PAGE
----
1982 – Dr. Erwin F. Stevenson came to the Westonka Schools in 1976. After four years as Hilltop Elementary principal, and two years as assistant superintendent for instruction and personnel, he is now the acting superintendent of schools. His concern for improving student reading skills, as a basis for success in all school classes, led to a reading requirement in the Westonka Schools years before the state mandated a required level of reading competency in all school districts in Minnesota.
Kindergarteners in the Westonka District joined their older siblings and neighbors this year. They no longer attend a separate school. They attend either Hilltop or Shirley Hills. Kindergarten teachers include Mary Wiebusch, Barbara Gatz, Linda Peterson, Val Hessberg, and Bonnie Tellers Trout.
1983 – Mrs. C.L. Inman was the winner of Westonka Historical Society’s first photo contest in the Most Historical Significance category, with a photo of downtown Mound a half-century ago or more. Other winners were Mrs. Mildred Hodge, Mrs. Inez Calhoun, and Mrs. Gertrude Eklof. Each category winner received a cash prize and the grand prizewinner won a gift certification from Surfside Steak House. Northwest Tonka Lions Club and the Surfside donated the prizes.
1992 – Mound Marketplace hosts ‘open house.’ The 19-acre tract of land located at the intersection of Lynwood and Commerce Blvds., which was once home to Mound High School, is rapidly becoming a master-planned, mixed-use neighborhood incorporating a city park with walking paths. The Village by the Bay homes, 59 townhomes and 40 condominiums, and the 67,386 square foot grocery store, Jubilee Foods, anchor the center.
A large crowd was on hand for the dedication and blessing of the recently completed garden at Presbyterian Homes in Spring Park. Rob Lahammer, facility director, thanked donors. Reverends Eric Gustavson, junior and senior, conducted the dedication and blessing.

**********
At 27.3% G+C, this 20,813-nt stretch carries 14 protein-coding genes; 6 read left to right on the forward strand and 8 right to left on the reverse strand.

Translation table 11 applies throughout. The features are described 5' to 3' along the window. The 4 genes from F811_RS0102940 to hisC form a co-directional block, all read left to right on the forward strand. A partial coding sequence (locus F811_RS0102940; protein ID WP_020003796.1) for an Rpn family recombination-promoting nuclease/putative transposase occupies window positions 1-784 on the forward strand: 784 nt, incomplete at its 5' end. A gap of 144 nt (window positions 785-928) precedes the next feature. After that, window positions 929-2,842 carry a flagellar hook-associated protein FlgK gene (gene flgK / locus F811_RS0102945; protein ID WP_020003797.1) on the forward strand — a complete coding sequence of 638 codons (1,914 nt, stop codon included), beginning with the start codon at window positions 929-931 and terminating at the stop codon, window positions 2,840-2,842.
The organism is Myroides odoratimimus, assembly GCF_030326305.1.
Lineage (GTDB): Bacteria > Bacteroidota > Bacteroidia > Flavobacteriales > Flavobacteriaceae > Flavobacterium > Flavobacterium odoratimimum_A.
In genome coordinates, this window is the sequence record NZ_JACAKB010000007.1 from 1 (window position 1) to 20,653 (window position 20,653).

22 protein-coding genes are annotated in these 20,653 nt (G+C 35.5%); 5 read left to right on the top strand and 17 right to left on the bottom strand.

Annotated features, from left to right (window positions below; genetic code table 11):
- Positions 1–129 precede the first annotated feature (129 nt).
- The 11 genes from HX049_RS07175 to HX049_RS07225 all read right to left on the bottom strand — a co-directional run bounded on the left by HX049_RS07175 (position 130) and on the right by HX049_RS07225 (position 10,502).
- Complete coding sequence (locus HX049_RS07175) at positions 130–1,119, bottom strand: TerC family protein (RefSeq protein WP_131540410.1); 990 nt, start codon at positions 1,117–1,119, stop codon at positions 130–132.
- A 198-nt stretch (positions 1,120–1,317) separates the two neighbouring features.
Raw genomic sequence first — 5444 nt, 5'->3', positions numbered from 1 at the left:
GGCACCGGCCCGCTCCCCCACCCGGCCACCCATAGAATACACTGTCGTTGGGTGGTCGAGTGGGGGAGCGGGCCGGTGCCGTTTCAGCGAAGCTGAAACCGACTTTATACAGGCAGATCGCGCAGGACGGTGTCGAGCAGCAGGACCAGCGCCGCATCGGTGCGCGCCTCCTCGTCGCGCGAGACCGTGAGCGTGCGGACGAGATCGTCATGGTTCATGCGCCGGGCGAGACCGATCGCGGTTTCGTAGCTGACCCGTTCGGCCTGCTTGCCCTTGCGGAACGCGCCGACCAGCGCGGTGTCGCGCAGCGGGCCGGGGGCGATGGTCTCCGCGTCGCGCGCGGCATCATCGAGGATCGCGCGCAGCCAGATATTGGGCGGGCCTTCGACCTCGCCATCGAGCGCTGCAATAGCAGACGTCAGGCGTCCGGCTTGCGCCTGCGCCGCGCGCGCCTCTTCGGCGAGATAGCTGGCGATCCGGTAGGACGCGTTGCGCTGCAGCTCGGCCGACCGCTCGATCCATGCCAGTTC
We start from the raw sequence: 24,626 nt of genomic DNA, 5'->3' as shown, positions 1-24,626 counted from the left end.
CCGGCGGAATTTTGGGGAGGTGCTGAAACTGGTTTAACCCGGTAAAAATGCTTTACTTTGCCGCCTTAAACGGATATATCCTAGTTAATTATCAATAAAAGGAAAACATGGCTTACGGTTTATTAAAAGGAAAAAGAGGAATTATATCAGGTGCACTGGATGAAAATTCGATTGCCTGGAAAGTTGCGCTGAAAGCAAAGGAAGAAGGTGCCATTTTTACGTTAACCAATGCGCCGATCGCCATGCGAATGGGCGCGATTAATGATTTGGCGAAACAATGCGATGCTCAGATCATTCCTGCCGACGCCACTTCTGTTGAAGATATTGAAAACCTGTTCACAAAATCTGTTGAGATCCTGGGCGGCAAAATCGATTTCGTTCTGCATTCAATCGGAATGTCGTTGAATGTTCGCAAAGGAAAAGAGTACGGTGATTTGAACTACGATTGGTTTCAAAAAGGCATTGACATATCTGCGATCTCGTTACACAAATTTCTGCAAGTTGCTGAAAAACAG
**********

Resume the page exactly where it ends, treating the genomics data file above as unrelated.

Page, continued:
Mound police chief Len Harrell and Craig Anderson, St. Boni/Minnetrista chief accepted a donation from Jim Brand and Barry Schneider, representing proceeds from the 1992 D.A.R.E. Open golf tourney held at Lakeview.
Jaycees Youth Golf Tourney participants included Cory Mortenson, Jeff Winter, Ryan Corbett, Ryan Anderson, Evan Satterstrom, Jay Olstad, Todd Dulin, Jonathan Wilkens, Ryan Long, Chad Anderson and Kathi Cabo (Mohawk Jaycees president). Rodney Wilkens was the tournament director.
Herb Pauly, who will be 100 years old Oct. 5, has donated over 200 lbs. of carrots to the Westonka Food Shelf this summer.
Ardelle Wilson and Dixie Dow, summer painters for the Westonka District, completed the MW logo they painted on a stairway leading to the gym at MWHS.
2002 – Students at each Westonka District school received a welcome back the first day from teachers, volunteers, principals, school board members and police officers. Students were given a toothbrush that said, “Smile, your community cares about you.” Welcome back program is sponsored by the Westonka Healthy Community Collaborative.
Two churches celebrate 75 years: Mount Olive Lutheran Church and St. John’s Lutheran Church.
(Sources: Westonka Historical Society archives, local citizens including Jeremy Berg, Mound Laker, Minnetonka Pilot, Minnetonka Record, Mound-Westonka Minnetonka Sun, Star Tribune, Lake Minnetonka: Historic Insights by James W. Ogland, and Historical Backgrounds of Mound by Mel Gimmestad)